Additional notes (click to expand)


Traditional Herbal Medicine Registration (THMR).

Used as a relaxant. Flowering spikes can be dried and used as a tincture, more commonly essential oil is used, applied to skin for wounds and burns, sunburn, bites, rubbed into temples for headaches, as an antiseptic, an antidote to some snake venoms, aromatherapy. The species is listed in the Pharmacopoiea Londinensis of 1618.
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Culpeper (1649) “... resist all cold afflictions of the brain, convulsions falling sickness, they open cold stomachs, and open obstructions of the liver, they provoke urine and the terms, bring forth the birth and afterbirth.”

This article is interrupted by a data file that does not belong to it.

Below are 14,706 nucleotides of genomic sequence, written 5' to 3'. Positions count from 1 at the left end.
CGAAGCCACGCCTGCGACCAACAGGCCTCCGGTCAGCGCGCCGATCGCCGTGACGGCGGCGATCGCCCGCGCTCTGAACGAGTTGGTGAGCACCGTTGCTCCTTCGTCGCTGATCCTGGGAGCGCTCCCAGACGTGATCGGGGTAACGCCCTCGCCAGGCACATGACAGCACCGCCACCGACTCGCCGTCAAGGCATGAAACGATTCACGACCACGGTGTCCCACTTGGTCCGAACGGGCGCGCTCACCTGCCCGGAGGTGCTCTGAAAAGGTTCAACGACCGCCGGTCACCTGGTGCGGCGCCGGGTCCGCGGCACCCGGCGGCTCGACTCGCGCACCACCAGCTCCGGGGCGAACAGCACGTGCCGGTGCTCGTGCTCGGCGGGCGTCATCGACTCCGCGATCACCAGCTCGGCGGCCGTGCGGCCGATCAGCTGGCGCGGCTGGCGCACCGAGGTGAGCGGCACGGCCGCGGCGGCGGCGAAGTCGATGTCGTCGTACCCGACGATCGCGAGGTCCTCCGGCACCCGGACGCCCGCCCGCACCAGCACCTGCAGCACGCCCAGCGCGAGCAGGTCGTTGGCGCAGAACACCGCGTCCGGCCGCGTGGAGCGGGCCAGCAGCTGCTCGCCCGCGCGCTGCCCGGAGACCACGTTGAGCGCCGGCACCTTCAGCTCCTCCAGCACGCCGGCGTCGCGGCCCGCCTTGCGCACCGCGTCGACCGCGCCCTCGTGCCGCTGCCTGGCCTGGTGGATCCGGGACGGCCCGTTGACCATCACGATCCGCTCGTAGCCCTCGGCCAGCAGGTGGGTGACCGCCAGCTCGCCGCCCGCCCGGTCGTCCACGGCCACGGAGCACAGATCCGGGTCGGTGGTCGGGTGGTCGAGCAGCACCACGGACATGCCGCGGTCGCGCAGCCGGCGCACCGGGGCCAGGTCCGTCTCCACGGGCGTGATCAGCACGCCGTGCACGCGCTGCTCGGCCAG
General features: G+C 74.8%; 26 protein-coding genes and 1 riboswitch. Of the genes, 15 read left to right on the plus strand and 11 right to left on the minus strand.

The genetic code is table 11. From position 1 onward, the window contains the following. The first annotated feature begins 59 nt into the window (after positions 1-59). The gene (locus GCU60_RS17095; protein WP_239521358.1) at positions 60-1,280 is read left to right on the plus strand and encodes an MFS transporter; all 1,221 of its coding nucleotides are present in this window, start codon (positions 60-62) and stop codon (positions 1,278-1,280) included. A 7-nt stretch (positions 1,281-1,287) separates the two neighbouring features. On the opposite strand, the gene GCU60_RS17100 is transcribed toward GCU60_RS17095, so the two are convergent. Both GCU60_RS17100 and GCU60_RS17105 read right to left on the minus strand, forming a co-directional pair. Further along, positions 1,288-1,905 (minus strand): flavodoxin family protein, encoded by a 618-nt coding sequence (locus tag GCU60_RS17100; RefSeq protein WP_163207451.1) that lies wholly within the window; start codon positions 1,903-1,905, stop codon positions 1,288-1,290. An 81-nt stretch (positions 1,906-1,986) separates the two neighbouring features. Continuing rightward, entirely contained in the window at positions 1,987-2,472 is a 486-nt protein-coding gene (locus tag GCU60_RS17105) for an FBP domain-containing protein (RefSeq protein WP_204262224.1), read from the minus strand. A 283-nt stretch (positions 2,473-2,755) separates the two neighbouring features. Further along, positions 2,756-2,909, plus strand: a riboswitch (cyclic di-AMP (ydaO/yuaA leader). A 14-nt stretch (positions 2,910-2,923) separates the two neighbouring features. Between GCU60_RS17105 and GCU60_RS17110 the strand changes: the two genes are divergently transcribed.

Culpeper, Nicholas. (1650). A Physical Directory . London, Peter Cole.

Other use

Essential oil from flowers used in soap, perfume, cleaning agents, food flavouring, insect repellent. Harvested as soon as flowers have faded for best oil content. Flowers used in pot pourii, insect repellent, as a strewing herb, to repel mice, flowering stems once flowers removed can be burnt as incense.
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Geographical distribution

  • Europe, Southeastern Europe, Italy
  • Europe, Southwestern Europe, France
  • Europe, Southwestern Europe, Spain

Lavandula angustifolia Mill. 'Imperial Gem'

Genus: Lavandula
Species: angustifolia Mill.
Cultivar: 'Imperial Gem'
Common names: Common Lavender; English Lavender
Pharmacopoeia Londinensis name: Lavendula
Distribution summary: S.Europe
Habit: Sub-Shrub
Hardiness: H5 - Hardy; cold winter
Habitat: Dry, grassy slopes amongst rocks , usually on calcareous soils
Garden status: Not currently grown
Flowering months: June, July, August
Reason for growing: Medicinal, other use

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